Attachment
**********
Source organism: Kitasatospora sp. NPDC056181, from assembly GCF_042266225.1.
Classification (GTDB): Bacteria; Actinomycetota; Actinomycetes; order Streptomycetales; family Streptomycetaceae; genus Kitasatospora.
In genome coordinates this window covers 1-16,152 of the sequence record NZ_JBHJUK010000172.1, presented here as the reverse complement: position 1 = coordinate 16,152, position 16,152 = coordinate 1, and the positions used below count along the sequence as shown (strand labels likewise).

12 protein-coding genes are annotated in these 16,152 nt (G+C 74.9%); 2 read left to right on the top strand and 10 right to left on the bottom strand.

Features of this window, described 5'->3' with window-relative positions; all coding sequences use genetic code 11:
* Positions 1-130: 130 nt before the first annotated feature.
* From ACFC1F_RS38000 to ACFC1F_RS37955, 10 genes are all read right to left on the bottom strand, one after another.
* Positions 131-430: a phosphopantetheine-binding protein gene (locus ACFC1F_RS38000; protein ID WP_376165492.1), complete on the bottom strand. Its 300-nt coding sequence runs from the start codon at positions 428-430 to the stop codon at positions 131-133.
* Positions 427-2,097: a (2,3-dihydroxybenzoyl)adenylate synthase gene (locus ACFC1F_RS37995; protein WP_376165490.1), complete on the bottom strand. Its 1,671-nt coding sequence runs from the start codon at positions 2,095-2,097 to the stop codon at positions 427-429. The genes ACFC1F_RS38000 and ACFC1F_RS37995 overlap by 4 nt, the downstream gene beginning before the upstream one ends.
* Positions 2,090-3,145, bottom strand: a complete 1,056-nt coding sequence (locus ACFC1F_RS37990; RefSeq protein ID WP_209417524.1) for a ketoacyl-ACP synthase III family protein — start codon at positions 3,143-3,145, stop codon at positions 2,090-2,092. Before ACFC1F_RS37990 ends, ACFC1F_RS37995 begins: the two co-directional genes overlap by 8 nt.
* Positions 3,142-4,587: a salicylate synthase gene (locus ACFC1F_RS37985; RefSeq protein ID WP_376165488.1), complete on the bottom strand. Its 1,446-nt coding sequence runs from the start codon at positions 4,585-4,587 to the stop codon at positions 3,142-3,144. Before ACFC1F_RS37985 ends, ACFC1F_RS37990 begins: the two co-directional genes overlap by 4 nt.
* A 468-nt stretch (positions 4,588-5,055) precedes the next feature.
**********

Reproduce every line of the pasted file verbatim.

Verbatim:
Source organism: Kitasatospora sp. NPDC056181, from assembly GCF_042266225.1.
Classification (GTDB): Bacteria; Actinomycetota; Actinomycetes; order Streptomycetales; family Streptomycetaceae; genus Kitasatospora.
In genome coordinates this window covers 1-16,152 of the sequence record NZ_JBHJUK010000172.1, presented here as the reverse complement: position 1 = coordinate 16,152, position 16,152 = coordinate 1, and the positions used below count along the sequence as shown (strand labels likewise).

12 protein-coding genes are annotated in these 16,152 nt (G+C 74.9%); 2 read left to right on the top strand and 10 right to left on the bottom strand.

Features of this window, described 5'->3' with window-relative positions; all coding sequences use genetic code 11:
* Positions 1-130: 130 nt before the first annotated feature.
* From ACFC1F_RS38000 to ACFC1F_RS37955, 10 genes are all read right to left on the bottom strand, one after another.
* Positions 131-430: a phosphopantetheine-binding protein gene (locus ACFC1F_RS38000; protein ID WP_376165492.1), complete on the bottom strand. Its 300-nt coding sequence runs from the start codon at positions 428-430 to the stop codon at positions 131-133.
* Positions 427-2,097: a (2,3-dihydroxybenzoyl)adenylate synthase gene (locus ACFC1F_RS37995; protein WP_376165490.1), complete on the bottom strand. Its 1,671-nt coding sequence runs from the start codon at positions 2,095-2,097 to the stop codon at positions 427-429. The genes ACFC1F_RS38000 and ACFC1F_RS37995 overlap by 4 nt, the downstream gene beginning before the upstream one ends.
* Positions 2,090-3,145, bottom strand: a complete 1,056-nt coding sequence (locus ACFC1F_RS37990; RefSeq protein ID WP_209417524.1) for a ketoacyl-ACP synthase III family protein — start codon at positions 3,143-3,145, stop codon at positions 2,090-2,092. Before ACFC1F_RS37990 ends, ACFC1F_RS37995 begins: the two co-directional genes overlap by 8 nt.
* Positions 3,142-4,587: a salicylate synthase gene (locus ACFC1F_RS37985; RefSeq protein ID WP_376165488.1), complete on the bottom strand. Its 1,446-nt coding sequence runs from the start codon at positions 4,585-4,587 to the stop codon at positions 3,142-3,144. Before ACFC1F_RS37985 ends, ACFC1F_RS37990 begins: the two co-directional genes overlap by 4 nt.
* A 468-nt stretch (positions 4,588-5,055) precedes the next feature.